The first summer, they pitched a tent on the east side of Broadway, across the street from Maude and Henry Larson. (The author never discovered whether that was the site of the first church and parsonage in Noxon, built by Reverend Lang in 1914 and later burned down by a wood-thieving preacher, but Olvers pitched their tent where a church was built later, and still remains.)
"They pitched a tent there for a month or so before they finally got a place to live," Fred Minear said.*37
"Olvers got a place out towards Arthur and Fannie Hampton, on the road to Smeads. Vivian built an automotive garage. It was a large building framed up with poles, covered with rough lumber. It was right on the corner where you come down Pilgrim Creek and turned onto the county road. That was the Olver Garage right below Grandma Baxter's place."*38.
"He put this garage up but before he ran it very long he got so badly crippled with arthritis he had to give it up," Bob Saint said.
"But they had a big old Hupmobile touring car. How they happened to hit Noxon nobody will ever know. Just seemed to be a magnet that drew them. "I think he just kinda of moved out of the garage and I don't remember of anybody ever doing much with it, after he gave it up. And I would say he probably quit it along about 1928 or somewhere along in there. I don't think he ran the garage but just a few years."*39.
"Charlie Munson was a single fella and had a little old Model T Roadster," Fred Minear said. "He'd take us up to huckleberry, way up past the Baxter Place, way up on Huckleberry Ridge."40.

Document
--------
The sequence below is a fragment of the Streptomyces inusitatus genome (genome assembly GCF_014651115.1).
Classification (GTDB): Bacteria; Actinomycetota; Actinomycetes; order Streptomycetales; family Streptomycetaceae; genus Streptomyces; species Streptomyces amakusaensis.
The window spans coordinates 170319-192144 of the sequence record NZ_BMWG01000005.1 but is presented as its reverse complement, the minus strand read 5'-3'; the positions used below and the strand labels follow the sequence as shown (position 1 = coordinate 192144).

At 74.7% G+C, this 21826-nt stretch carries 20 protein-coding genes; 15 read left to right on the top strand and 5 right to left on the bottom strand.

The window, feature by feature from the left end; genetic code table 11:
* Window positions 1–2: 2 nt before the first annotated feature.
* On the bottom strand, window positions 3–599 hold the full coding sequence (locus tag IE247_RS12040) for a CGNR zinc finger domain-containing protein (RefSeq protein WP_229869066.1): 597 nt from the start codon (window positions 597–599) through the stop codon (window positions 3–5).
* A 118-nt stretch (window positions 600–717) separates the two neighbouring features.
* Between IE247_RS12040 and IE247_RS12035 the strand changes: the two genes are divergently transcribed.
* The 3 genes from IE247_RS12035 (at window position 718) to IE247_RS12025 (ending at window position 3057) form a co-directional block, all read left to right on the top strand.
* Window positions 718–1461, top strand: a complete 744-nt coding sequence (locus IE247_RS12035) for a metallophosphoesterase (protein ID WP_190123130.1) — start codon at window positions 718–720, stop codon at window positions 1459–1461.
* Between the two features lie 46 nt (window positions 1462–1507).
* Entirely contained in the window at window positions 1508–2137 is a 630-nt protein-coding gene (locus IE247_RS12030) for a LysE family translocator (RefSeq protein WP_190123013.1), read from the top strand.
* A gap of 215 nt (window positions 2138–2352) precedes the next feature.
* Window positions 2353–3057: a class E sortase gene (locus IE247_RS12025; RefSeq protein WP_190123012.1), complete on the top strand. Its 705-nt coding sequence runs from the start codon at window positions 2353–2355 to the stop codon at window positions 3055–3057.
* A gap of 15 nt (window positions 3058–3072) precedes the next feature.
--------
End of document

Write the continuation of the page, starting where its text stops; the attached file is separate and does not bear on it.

###
The Clark's Fork River flows between steep mountainsides, with flat tillable land on either side of it ranging only a mile or two wide. Many of the families in each community had relatives living in another of the hamlets between the Sanders county seat in Thompson Falls and Heron, the hamlet closest to the Montana Idaho border.

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Caption: Bessie Knott and Anna Knott, sisters born and reared in England, who married brothers and emigrated to the United States. Circa late 1890s. Courtesy Dan DeLong collection.

Two sisters, Anna and Elizabeth 'Bessie', were born in England and married brothers there, Harry and John Edmond Knott. Anna and her husband, Harry Knott, immigrated to Illinois. Bessie and John Edmond Knott arrived in Heron, Montana.

John was also called 'Henry' or 'Ed'. Anna and Harry were hog farmers. When their hogs died off, they went to Texas and were living in Galveston when the 1900 tornado hit them. It took the top section off the barn, dropping it on the house. Harry Knott got malaria and died.